Constructing the Josslin Hudson

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Carrdo
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Joined: Thu Mar 06, 2003 2:20 pm
Location: Toronto, Canada

Re: Constructing the Josslin Hudson Part 58

Post by Carrdo » Sat Oct 17, 2015 4:36 pm

More work on the basic frame assembly, specifically, the cradle casting.

I am jumping around wildly from one part to another but that is the way I do things.

This project has been sitting around waiting for me to do something about it since 2010 when I first sketched out the pattern drawing needed to produce the part. I could have produced the part from the solid as it is not difficult to make but I wanted to try my hand at pattern making.

First it is a two part pattern which is new to me. One has to start somewhere.

Second, I have a mentor who is assisting me.

Third, it is the drawbar pocket on the engine cradle. Most cradle castings have the drawbar pocket cast in as part of the cradle but the Josslin Hudson cradle does not. It is made as a separate piece which attaches to the rear of the cradle.

More machining....

The first photo shows the setup used to produce the 3 degree draft on all sides on one of the parts. Not my first choice on the way to do it but when conditions become pressing and you have to finish the job fast...

Just make sure everything remains square, you are firmly clamped and take light cuts with a sharp cutter.
Attachments
544 Setup to Achieve 3 Degree Draft for a Two Part Pattern (cradle drawbar pocket).jpg
545 Finish Machining the First Part of the Two Part Pattern.jpg

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Carrdo
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Re: Constructing the Josslin Hudson

Post by Carrdo » Sun Nov 01, 2015 6:14 pm

I was stopped for a while on the second piece of the pattern due to not having the needed cutter. Poor planning on my part.

Had to purchase a rather expensive 3 degree tapered carbide 1/8" ball end mill as shown in the photos.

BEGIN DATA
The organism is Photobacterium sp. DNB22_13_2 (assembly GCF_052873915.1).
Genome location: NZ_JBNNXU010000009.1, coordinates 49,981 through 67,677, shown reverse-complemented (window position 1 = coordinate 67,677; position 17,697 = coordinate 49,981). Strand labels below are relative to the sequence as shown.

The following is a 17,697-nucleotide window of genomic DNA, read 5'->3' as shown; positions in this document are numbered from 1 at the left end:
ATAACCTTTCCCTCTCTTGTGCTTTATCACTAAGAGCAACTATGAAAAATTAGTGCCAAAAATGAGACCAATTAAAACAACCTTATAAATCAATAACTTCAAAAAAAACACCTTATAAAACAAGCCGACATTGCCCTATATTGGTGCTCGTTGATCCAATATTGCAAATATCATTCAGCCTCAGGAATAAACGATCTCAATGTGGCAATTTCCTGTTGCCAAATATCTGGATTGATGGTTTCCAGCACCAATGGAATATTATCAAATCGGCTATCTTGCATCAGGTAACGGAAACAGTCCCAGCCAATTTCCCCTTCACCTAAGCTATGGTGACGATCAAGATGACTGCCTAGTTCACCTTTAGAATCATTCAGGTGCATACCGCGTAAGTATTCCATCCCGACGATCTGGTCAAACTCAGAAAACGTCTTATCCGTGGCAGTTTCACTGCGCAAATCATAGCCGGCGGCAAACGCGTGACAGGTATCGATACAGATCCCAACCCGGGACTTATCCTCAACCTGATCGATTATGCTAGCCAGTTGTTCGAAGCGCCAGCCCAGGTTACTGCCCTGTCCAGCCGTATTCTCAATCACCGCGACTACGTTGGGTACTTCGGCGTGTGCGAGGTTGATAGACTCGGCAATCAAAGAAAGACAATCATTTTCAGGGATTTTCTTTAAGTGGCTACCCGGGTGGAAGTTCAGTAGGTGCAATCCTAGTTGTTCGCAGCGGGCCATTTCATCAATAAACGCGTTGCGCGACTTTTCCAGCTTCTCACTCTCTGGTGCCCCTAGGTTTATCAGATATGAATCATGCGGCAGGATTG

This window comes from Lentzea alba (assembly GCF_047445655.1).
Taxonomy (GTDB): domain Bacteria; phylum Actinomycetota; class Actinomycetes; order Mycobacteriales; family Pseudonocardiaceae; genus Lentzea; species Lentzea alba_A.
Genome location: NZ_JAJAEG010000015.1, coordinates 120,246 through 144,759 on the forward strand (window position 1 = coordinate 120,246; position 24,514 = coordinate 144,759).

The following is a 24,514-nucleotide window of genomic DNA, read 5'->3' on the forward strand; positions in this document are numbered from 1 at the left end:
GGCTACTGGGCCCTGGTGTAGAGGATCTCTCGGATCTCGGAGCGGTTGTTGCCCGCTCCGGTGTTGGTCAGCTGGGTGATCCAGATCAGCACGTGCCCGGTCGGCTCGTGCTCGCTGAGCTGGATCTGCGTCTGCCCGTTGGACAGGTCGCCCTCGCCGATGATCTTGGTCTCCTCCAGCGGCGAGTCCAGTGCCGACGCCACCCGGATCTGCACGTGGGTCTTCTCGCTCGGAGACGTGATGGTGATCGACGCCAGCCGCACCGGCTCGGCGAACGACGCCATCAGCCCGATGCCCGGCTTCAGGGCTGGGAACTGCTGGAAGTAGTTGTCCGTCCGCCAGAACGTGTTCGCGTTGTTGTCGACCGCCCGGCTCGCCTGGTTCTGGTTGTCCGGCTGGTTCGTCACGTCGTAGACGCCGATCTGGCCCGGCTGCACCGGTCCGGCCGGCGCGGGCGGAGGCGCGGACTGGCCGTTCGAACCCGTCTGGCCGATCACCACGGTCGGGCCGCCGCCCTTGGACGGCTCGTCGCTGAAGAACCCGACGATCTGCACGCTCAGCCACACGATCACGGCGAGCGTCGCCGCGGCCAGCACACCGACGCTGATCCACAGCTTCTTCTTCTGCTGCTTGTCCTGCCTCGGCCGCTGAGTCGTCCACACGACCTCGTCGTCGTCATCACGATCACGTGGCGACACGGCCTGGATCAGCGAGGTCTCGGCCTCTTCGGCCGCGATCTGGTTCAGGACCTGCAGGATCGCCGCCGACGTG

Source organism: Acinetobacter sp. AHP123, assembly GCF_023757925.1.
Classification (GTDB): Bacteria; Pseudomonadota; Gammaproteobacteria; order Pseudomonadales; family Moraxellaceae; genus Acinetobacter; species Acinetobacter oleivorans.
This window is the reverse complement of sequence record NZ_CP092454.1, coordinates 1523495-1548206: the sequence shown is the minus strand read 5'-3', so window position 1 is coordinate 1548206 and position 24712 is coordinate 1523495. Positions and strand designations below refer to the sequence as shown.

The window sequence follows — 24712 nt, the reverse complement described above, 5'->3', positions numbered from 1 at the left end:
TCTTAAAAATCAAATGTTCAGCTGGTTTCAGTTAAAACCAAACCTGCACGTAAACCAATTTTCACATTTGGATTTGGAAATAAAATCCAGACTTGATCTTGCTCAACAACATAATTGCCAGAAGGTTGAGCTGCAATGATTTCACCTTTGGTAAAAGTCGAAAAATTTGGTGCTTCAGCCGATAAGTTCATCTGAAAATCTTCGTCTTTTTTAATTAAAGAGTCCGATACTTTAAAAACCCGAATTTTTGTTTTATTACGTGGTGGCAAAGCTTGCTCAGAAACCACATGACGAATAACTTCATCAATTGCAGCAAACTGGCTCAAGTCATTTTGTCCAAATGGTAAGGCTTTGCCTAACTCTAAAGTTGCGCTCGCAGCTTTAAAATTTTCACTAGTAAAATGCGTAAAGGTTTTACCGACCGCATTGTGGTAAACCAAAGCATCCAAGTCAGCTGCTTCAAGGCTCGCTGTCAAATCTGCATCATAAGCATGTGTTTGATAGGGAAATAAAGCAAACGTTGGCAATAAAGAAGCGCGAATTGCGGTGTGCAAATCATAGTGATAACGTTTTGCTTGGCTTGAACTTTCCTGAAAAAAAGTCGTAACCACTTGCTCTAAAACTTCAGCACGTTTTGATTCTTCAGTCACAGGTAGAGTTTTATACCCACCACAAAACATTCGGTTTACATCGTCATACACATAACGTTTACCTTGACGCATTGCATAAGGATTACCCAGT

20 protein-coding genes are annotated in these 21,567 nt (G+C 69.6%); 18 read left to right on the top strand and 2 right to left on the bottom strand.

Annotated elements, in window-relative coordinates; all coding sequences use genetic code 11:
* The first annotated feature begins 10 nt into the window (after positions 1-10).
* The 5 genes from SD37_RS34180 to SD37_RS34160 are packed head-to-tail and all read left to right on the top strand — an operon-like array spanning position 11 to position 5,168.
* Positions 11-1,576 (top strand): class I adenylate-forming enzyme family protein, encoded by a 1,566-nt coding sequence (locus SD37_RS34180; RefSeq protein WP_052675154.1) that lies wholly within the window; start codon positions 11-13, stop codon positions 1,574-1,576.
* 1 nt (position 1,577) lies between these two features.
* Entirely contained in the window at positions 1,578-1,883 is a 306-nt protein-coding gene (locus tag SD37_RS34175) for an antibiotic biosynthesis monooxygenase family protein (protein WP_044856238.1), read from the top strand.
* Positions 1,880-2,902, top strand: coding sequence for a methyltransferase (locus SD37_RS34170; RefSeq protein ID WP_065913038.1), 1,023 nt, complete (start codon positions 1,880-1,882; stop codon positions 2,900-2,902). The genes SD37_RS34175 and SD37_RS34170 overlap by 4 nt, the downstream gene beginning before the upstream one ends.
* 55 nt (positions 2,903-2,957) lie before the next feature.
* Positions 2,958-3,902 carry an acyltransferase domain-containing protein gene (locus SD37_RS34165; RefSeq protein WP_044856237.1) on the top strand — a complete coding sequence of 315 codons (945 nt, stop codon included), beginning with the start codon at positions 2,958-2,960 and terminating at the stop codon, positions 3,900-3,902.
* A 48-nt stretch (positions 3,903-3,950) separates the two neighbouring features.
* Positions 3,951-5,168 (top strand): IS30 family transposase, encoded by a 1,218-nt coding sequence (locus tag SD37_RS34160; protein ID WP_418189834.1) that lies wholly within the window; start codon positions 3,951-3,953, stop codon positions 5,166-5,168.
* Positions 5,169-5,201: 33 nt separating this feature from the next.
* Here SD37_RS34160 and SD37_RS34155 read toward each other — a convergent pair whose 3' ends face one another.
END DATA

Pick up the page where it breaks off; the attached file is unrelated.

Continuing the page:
Ran the end mill(s) as fast as I dared using aluminum cutting fluid. What a mess. The chips made a glue like paste which sticks to everything.

On work like this the rule is to do the internal machining first; so roughed away most of the cut with a 5/8" two flute HSS end mill and only used the special tapered carbide cutter to finish the tapered side walls of the cutout. The two pattern pieces should fit closely together when finished.

Just slow careful work.

The pattern person says one piece of the pattern will be the cope the other piece the drag.
Attachments
546 Internal Machining on Second Part of Pattern.jpg
547 The Two Part Pattern Pieces.jpg

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Carrdo
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Re: Constructing the Josslin Hudson

Post by Carrdo » Mon Nov 02, 2015 7:06 pm

The second part of the pattern roughed out with all of the cutters employed to get it to this stage and for final finishing. Every surface on this part, except for the top, bottom and flange underside surfaces, will be tapered 3 degrees.

I don't particularly like roughing out and I don't like machining aluminum so am happy this fun job is coming to an end.
Attachments
548 The Second Part of the Pattern Roughed Out.jpg

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Carrdo
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Re: Constructing the Josslin Hudson

Post by Carrdo » Tue Nov 03, 2015 6:48 pm

A couple of finish machining shots.
Attachments
549 Finish Machining.jpg
551 Finish Machining.jpg

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Carrdo
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Re: Constructing the Josslin Hudson

Post by Carrdo » Wed Nov 04, 2015 4:54 pm

Some additional finishing shots and the finished pattern piece.

Will see what the pattern person has to say.
Attachments
553 Finish Machining.jpg
554 Finish Machining.jpg
555 Finished Pattern Piece Located on Cradle.jpg

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Carrdo
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Re: Constructing the Josslin Hudson

Post by Carrdo » Thu Nov 05, 2015 2:55 pm

The pattern pieces will be put in the mail as the pattern person said they looked good and he would be willing do the bronze castings. I will have 7 pieces cast.

In the meantime, onto other adventures.

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Carrdo
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Re: Constructing the Josslin Hudson

Post by Carrdo » Thu Dec 17, 2015 11:23 am

I picked up the drawbar pocket castings yesterday and they look excellent. See photo.

On one casting you can see the gates and runners which have been left on while the two little spikes on the same casting are the air vents.

There is a lot more to this casting business than meets the eye. It is quite a procedure. I took some photos of how the pattern was placed in the cope and drag box and then how the pieces were manipulated and of the moulding sand used but the home shop caster took shots of the entire procedure.

Some of the other patterns produced by the castor for his own projects are incredible.